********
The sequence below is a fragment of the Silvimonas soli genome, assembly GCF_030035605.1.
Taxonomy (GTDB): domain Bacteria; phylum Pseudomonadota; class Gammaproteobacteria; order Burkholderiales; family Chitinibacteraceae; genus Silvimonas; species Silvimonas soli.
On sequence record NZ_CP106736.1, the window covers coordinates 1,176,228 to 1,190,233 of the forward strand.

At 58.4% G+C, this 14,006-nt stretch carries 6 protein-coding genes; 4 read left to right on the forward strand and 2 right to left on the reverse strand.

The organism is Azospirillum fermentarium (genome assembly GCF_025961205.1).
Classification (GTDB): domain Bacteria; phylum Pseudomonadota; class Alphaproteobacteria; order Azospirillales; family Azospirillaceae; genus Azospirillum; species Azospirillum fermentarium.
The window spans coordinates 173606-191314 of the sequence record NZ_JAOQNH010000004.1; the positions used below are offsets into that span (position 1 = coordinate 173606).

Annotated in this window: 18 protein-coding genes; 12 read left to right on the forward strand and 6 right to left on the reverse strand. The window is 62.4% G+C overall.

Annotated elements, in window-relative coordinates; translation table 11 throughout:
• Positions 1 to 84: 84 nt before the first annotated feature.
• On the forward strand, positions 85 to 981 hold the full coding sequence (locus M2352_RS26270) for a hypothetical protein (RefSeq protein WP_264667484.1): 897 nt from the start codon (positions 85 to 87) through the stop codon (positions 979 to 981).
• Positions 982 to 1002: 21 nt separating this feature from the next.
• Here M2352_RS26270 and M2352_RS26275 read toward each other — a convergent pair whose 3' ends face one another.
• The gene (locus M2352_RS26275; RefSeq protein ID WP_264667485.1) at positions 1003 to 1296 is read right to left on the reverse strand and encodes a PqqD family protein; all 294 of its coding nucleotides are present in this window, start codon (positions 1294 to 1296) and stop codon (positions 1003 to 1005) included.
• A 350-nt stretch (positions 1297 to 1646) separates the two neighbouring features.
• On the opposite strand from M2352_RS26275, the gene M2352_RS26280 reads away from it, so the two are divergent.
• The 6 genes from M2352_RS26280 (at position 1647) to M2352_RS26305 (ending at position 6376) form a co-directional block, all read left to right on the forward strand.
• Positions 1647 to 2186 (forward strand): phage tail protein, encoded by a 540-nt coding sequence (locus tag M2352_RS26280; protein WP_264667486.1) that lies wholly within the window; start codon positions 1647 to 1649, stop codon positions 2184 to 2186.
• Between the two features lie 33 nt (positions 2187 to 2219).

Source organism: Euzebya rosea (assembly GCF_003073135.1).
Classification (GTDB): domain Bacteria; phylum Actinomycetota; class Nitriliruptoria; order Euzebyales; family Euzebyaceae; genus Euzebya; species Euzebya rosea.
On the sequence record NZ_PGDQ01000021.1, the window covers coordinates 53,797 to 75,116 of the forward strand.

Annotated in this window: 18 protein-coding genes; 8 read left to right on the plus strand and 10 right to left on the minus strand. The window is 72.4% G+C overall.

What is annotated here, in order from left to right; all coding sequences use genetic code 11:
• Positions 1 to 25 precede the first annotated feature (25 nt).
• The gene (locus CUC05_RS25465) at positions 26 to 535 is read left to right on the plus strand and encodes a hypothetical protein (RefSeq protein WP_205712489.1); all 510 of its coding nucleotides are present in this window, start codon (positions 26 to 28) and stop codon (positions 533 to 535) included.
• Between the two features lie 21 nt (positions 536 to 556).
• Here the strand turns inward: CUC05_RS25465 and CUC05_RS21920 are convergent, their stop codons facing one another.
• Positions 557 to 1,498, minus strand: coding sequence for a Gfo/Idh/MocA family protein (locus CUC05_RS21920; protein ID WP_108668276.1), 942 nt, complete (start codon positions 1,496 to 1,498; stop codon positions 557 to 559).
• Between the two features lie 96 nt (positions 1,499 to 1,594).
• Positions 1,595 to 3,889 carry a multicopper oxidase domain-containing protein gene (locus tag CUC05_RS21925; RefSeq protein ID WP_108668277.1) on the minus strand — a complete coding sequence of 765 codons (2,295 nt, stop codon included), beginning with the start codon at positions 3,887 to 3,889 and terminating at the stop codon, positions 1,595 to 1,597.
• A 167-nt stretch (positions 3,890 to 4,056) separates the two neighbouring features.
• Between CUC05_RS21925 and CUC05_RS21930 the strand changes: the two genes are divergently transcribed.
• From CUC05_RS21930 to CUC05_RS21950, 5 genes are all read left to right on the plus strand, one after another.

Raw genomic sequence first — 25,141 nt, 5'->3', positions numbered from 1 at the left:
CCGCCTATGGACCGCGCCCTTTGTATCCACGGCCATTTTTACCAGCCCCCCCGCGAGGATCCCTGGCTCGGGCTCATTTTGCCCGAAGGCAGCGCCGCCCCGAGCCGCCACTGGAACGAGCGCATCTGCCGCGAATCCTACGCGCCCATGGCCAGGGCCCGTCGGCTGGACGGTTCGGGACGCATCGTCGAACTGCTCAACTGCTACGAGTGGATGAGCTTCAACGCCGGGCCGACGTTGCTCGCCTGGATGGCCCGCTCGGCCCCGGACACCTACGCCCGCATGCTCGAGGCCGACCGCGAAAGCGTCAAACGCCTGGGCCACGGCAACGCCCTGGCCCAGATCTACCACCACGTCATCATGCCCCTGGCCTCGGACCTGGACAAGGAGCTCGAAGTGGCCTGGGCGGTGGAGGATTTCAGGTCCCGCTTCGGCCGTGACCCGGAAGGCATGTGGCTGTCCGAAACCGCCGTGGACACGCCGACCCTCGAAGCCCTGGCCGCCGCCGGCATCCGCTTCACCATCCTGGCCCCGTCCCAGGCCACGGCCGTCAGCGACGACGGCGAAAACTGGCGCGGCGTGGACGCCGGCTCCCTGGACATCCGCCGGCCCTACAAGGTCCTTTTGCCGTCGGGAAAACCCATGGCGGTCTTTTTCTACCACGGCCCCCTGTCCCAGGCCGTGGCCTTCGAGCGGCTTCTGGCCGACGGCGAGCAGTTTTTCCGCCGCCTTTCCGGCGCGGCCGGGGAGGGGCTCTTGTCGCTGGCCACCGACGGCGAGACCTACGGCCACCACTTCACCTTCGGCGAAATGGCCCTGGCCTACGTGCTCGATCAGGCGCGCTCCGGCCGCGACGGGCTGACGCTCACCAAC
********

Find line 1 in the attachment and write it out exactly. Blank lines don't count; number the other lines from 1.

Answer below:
The sequence below is a fragment of the Silvimonas soli genome, assembly GCF_030035605.1.